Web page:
Research update: Supporting post-school transition for disadvantaged students

We know that young people's post-school pathways and decisions are influenced by what happens to them at school. The Pathways, Engagement and Transitions (PET) study by The Smith Family aims to better understand the post-school pathways of young people experiencing disadvantage, and how this information can be used to create better support systems, including in K-12 school settings. Over 3 years, 2021 to 2023, the study is hearing from 2 cohorts of financially disadvantaged young people. In 2022 Anne Hampshire – Head of Research and Advocacy at The Smith Family – joined Teacher for a podcast episode that explored the initial findings from the first PET report. In today’s article, we take a closer look at the second PET publication, that focuses on what has changed and remained constant over the first 2 years since leaving school for the young people who were in year 12 in 2020.

The new report, Pathways, Engagement and Transitions: Dynamic post-school pathways of young people experiencing disadvantage, draws on survey responses from over 1,000 young people and interviews with 33 of the participants.

This survey collected data from young people across all states and territories – 55% were female and 45% were male, and 15% were from Aboriginal and Torres Strait Islander backgrounds. Just under 30% lived in non-metropolitan areas and over one-third have a health or mental health condition.

The 3 questions the latest publication examines are:

  • What are the experiences and destinations of young people in the first 2 years after leaving year 12?
  • How have their experiences and destinations changed during this transition period?
  • What factors have helped or hindered young people’s successful navigation of work and study transition pathways?

‘By surveying and interviewing the same group of young people over three years, the PET study provides a unique opportunity to better understand the dynamics of young people’s pathways over time, what changes, what stays the same, and what influences these pathways,’ the report says.

The good news is that the data show young people’s engagement in work and/or study increased to 85% in 2022, the second year after leaving year 12 – that was up 8 percentage points, from 77%, in 2021.

Participation in work and study post-school

In this study, young people are defined as fully engaged if they are working and/or studying for 35 hours a week or more. Those working or studying for fewer than 35 hours are defined as partially engaged. In 2022, 57% of young people were fully engaged and 28% were partially engaged in work and/or study. Again, this is an increase on the 2021 figures of 54% and 23% of young people, respectively.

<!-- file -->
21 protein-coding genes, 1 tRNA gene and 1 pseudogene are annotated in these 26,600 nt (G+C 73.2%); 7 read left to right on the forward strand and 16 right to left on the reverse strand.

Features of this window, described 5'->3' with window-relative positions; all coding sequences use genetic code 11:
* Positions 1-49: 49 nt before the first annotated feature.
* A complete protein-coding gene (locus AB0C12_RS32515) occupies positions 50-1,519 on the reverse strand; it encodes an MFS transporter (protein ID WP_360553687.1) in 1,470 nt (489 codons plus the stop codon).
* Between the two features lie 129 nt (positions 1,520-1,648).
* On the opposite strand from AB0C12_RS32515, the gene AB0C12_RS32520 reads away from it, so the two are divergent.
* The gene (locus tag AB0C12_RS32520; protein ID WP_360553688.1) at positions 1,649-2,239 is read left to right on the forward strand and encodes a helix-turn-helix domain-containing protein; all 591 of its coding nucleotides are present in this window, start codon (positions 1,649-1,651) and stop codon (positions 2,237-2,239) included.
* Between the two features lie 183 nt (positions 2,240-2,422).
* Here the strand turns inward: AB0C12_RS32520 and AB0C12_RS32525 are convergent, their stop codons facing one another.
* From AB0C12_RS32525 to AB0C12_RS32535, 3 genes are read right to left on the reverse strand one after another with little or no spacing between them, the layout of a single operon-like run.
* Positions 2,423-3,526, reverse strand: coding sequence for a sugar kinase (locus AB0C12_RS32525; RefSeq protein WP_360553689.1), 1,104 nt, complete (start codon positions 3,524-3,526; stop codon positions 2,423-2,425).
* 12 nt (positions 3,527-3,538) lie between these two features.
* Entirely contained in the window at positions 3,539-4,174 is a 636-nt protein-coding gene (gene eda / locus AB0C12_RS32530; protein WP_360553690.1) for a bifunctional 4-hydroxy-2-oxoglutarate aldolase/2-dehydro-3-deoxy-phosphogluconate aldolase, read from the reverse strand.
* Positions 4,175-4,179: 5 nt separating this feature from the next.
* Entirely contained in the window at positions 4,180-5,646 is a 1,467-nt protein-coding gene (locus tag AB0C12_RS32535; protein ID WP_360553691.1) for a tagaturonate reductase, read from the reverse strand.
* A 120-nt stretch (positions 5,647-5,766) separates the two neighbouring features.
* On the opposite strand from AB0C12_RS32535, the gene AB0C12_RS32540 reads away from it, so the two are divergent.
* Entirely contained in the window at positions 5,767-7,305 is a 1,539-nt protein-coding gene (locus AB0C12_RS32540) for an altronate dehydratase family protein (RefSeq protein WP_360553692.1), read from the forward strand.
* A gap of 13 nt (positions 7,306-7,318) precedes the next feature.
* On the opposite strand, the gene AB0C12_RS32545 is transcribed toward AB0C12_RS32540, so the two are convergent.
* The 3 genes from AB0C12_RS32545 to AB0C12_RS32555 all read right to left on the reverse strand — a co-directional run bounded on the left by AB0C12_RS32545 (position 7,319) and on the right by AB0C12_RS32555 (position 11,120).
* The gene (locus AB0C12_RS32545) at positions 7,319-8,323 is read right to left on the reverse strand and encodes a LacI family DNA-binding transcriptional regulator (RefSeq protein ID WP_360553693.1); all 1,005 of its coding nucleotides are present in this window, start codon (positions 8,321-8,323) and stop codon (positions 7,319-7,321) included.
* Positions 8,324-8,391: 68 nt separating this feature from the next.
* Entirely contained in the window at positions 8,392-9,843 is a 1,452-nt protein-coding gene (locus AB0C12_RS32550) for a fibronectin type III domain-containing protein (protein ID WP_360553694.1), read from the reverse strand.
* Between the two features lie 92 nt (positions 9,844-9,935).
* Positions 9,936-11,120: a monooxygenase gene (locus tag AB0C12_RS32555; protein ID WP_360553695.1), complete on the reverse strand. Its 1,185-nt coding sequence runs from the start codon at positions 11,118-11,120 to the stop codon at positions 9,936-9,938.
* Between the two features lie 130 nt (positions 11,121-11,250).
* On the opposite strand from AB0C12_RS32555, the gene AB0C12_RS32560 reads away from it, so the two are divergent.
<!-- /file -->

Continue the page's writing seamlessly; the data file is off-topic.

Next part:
The extent to which young people were not engaged in work or study decreased from 23 percent in 2021 to 14 percent in 2022, with the vast majority of this group looking for work, volunteering or in unpaid work.

The type of work that young people were engaged in varied according to their engagement patterns. Of those working full-time and not studying (12% of young people), the most common occupations were in retail and sales (21%), labouring and other construction (20%) and transport, distribution and warehouse roles (16%). For those working part-time and not studying (25% of young people), the most common occupations were retail and sales (28%) and hospitality roles (24%).

Factors supporting post-school engagement

Strong career management skills were a key factor that supported post-school engagement for young people who were making successful transitions in the second year after year 12.

‘With these skills, young people were able to successfully identify and navigate available work and/or study opportunities and the many related systems designed to support post-school transitions,’ the report says.

Supportive adult social networks were another important factor, as study data show most young people sought advice and information about work or study options from their adult social networks. Among those who completed both surveys, in the second year after leaving school, 72% sought advice and information from relatives, roughly half (49%) talked to friends about work or study options, 2 in 5 (39%) sought guidance from educators and/or career advisors, and just over one-quarter (26%) discussed work and study options with their managers and/or other work colleagues.